Nrama: This whole series got started four years ago, but these are characters you’ve been carrying around for sometime. What’s it like to be over twenty-five issues in to an ongoing series with these characters with some miniseries and one-shots to boot?Starkings: Just fantastic! I've actually been carrying Hip and Horn around in my head for fifteen years, and seeing them grow and change and being brought to life by such high caliber artists is just fabulous. This is easily my best experience in comics to date! Image Comics has been extremely supportive and I owe a huge debt of gratitude to Erik and Eric, as well as Tyler, Betsy, Todd, Branwyn, Drew, Jonathan, Monica, Vincent, Sarah and all the unsung heroes, past and present, of production over there. Image Comics makes a lot of amazing comics possible and I think sometimes people forget what a tight ship Image runs... if they didn't, many of those books just wouldn't be possible.
I was courted by another publisher earlier this year and I could tell that many of the freedoms I enjoy at Image would be lost elsewhere, so I've come to a greater appreciation of what a privilege it is to be following in the footsteps of so many fantastic comics, characters and creators. We have a lot of great things planned for Elephantmen next year and I don't want to give away too much here, but I think the book will be drawing a lot of attention. Hmm. If I tell you more, I may have to kill you.
Nrama: Gulp. I’ll mind my words here, but I’m not done with you yet.
Although you’re best known for lettering American comics, your work on Hip Flask and Elephantmen show your true colors being brought up in the UK on Eagle, 2000AD and Trigan Empire. What do you think your big influences were from your childhood, and alternatively, now?
Starkings: I think it's no accident that I gravitated toward African animal totems for my characters. The British and the European countries that once had empires are endlessly fascinated by African wildlife; a fascination most Americans don't seem to share. When I compiled the ‘English & Media Studies’ features for Elephantmen, it amazed me how easy it was to find examples of my favorite strips that featured African animals in the stories. Elephants especially crop up again and again. I've said elsewhere that I had completely forgotten all the African souvenirs and books that fill my parents house in England. How could I have not been influenced?! I used to stare for hours at one particular painting that hung above my parents' fireplace – “The Elephant And The Anthill” by famous African wildlife artist David Shepherd. So I guess my subconscious was at work for years, mixing up all those British SF comics, the Marvel reprints, all the movies I grew up watching... and African animals. So now I watch wildlife documentaries as research! And they're a great source for ideas... the setting of issues #27 and #28 was actually very much influenced by a whole bunch of documentaries I was watching recently about factory farming.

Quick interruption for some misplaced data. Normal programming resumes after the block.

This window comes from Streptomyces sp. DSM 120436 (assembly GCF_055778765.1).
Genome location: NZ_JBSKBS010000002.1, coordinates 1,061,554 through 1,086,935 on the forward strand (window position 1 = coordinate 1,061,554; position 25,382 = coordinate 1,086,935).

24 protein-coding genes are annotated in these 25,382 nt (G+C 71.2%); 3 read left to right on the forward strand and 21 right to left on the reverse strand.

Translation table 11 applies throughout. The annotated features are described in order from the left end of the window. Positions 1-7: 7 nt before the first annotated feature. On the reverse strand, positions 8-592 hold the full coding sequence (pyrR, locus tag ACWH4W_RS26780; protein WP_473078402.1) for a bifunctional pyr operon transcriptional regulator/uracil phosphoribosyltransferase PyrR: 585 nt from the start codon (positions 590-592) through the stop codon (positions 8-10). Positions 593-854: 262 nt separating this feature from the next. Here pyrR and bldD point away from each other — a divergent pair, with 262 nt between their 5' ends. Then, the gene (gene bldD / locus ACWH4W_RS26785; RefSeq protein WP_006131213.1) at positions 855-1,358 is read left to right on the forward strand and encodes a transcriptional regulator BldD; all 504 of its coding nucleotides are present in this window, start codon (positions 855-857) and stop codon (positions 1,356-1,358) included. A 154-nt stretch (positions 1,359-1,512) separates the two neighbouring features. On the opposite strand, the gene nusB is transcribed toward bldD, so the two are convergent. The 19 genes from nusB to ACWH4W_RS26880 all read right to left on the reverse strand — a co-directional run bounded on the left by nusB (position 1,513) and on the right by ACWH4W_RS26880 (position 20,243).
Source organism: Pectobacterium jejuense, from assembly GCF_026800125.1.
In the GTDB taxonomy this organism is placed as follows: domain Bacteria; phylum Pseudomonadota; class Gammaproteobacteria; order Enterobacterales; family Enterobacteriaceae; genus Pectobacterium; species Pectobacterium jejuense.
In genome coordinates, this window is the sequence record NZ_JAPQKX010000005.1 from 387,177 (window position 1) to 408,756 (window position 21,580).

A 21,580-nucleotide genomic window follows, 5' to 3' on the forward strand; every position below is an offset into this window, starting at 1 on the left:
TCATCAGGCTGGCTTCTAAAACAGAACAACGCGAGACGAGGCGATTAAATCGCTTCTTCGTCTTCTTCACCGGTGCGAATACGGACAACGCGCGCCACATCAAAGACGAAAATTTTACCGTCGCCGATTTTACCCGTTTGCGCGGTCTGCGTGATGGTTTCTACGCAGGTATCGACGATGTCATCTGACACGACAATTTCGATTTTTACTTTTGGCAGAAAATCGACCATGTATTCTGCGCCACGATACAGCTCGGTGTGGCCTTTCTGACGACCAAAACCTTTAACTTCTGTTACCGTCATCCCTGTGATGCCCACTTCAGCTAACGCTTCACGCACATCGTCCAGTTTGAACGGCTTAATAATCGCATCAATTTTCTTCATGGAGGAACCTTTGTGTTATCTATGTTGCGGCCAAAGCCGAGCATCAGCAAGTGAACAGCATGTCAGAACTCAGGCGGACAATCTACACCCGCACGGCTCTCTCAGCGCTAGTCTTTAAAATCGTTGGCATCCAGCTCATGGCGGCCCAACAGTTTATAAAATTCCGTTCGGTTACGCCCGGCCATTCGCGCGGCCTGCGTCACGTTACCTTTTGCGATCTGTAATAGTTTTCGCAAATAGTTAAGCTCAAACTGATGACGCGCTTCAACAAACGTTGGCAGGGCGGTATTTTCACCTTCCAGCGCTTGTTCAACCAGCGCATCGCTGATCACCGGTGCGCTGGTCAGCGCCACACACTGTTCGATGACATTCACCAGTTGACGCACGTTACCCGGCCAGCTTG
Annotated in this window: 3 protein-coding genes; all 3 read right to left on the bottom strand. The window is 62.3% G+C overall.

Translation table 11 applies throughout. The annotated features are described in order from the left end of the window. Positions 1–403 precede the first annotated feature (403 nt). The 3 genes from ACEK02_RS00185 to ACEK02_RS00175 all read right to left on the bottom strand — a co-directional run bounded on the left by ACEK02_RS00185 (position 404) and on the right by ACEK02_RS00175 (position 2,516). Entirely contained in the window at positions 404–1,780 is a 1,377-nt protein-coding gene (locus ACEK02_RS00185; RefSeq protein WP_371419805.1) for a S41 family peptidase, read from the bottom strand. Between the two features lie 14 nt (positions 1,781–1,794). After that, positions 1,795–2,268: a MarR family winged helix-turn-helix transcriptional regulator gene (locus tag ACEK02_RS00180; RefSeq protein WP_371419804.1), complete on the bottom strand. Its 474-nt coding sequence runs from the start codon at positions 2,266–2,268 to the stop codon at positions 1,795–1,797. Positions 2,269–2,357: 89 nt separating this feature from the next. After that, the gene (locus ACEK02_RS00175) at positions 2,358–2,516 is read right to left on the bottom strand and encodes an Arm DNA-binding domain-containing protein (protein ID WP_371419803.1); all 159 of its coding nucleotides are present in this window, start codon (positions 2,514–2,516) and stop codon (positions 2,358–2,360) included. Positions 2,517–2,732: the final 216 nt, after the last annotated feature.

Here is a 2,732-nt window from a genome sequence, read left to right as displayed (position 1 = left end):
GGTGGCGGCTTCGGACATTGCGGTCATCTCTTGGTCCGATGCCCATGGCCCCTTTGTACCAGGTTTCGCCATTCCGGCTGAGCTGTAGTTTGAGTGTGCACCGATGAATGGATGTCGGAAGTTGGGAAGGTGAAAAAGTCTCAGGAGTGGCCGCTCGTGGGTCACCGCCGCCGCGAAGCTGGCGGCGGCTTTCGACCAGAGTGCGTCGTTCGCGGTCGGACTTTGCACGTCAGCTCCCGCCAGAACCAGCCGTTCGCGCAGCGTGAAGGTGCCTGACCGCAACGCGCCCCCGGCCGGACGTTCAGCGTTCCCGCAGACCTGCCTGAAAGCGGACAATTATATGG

In American comics, the people that have influenced me are the real risk takers. Dave Sim. The Hernandez Brothers. The Image founders. Kirkman. The Luna Brothers. Paul Grist. Jeff Scott Campbell. All the guys who did or are doing something new and different -- they're the ones to watch.Nrama: A couple of months ago there was news of Elephantmen being adapted to the big screen – what can you tell us about that?
Starkings: Not much at all really, or I'd have to kill you.
Nrama: Uh oh. More threats of bodily harm. Can you give us a little bit?
Starkings: I am very closely involved right now and I'm very happy with the production company that has optioned the rights. Zucker Productions' Janet Zucker is the perfect fit for me and her and husband Jerry's pro-active stance on the issue of stem cell research during the Bush administration sort of sealed the deal for me. We both want to make a positive film, a film about humanity and what it means to be human in a world that's constantly diminishing our humanity and taking away our rights as human beings. We live in a country where corporations now have similar legal rights to human beings. How did that happen?! Elephantmen will be a big budget summer blockbuster, but hopefully one with a heart of gold. And babes.